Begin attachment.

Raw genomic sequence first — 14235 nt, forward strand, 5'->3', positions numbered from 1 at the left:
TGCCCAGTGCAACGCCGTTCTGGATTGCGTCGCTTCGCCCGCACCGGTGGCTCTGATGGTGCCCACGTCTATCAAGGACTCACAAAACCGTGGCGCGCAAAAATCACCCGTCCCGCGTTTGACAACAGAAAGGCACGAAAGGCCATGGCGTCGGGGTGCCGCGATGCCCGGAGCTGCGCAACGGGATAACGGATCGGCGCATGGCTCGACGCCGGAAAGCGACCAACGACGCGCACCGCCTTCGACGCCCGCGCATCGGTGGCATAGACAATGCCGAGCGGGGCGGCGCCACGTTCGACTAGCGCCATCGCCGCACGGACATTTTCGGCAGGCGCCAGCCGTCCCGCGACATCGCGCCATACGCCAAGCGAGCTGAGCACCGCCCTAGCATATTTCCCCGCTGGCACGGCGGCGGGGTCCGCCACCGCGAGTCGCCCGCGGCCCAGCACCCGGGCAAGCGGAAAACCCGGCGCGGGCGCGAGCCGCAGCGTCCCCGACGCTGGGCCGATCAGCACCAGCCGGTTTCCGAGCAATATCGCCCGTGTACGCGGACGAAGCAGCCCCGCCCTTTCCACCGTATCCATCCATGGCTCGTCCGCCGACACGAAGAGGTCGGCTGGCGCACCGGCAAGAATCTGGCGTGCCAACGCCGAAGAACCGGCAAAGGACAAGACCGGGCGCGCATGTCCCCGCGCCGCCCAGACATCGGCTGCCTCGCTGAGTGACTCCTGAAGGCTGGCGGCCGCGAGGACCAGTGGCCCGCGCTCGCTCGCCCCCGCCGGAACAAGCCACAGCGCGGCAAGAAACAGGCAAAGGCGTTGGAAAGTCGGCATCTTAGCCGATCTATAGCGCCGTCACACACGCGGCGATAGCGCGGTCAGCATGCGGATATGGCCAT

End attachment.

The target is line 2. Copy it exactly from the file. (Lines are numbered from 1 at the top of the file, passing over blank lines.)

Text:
TGCCCAGTGCAACGCCGTTCTGGATTGCGTCGCTTCGCCCGCACCGGTGGCTCTGATGGTGCCCACGTCTATCAAGGACTCACAAAACCGTGGCGCGCAAAAATCACCCGTCCCGCGTTTGACAACAGAAAGGCACGAAAGGCCATGGCGTCGGGGTGCCGCGATGCCCGGAGCTGCGCAACGGGATAACGGATCGGCGCATGGCTCGACGCCGGAAAGCGACCAACGACGCGCACCGCCTTCGACGCCCGCGCATCGGTGGCATAGACAATGCCGAGCGGGGCGGCGCCACGTTCGACTAGCGCCATCGCCGCACGGACATTTTCGGCAGGCGCCAGCCGTCCCGCGACATCGCGCCATACGCCAAGCGAGCTGAGCACCGCCCTAGCATATTTCCCCGCTGGCACGGCGGCGGGGTCCGCCACCGCGAGTCGCCCGCGGCCCAGCACCCGGGCAAGCGGAAAACCCGGCGCGGGCGCGAGCCGCAGCGTCCCCGACGCTGGGCCGATCAGCACCAGCCGGTTTCCGAGCAATATCGCCCGTGTACGCGGACGAAGCAGCCCCGCCCTTTCCACCGTATCCATCCATGGCTCGTCCGCCGACACGAAGAGGTCGGCTGGCGCACCGGCAAGAATCTGGCGTGCCAACGCCGAAGAACCGGCAAAGGACAAGACCGGGCGCGCATGTCCCCGCGCCGCCCAGACATCGGCTGCCTCGCTGAGTGACTCCTGAAGGCTGGCGGCCGCGAGGACCAGTGGCCCGCGCTCGCTCGCCCCCGCCGGAACAAGCCACAGCGCGGCAAGAAACAGGCAAAGGCGTTGGAAAGTCGGCATCTTAGCCGATCTATAGCGCCGTCACACACGCGGCGATAGCGCGGTCAGCATGCGGATATGGCCAT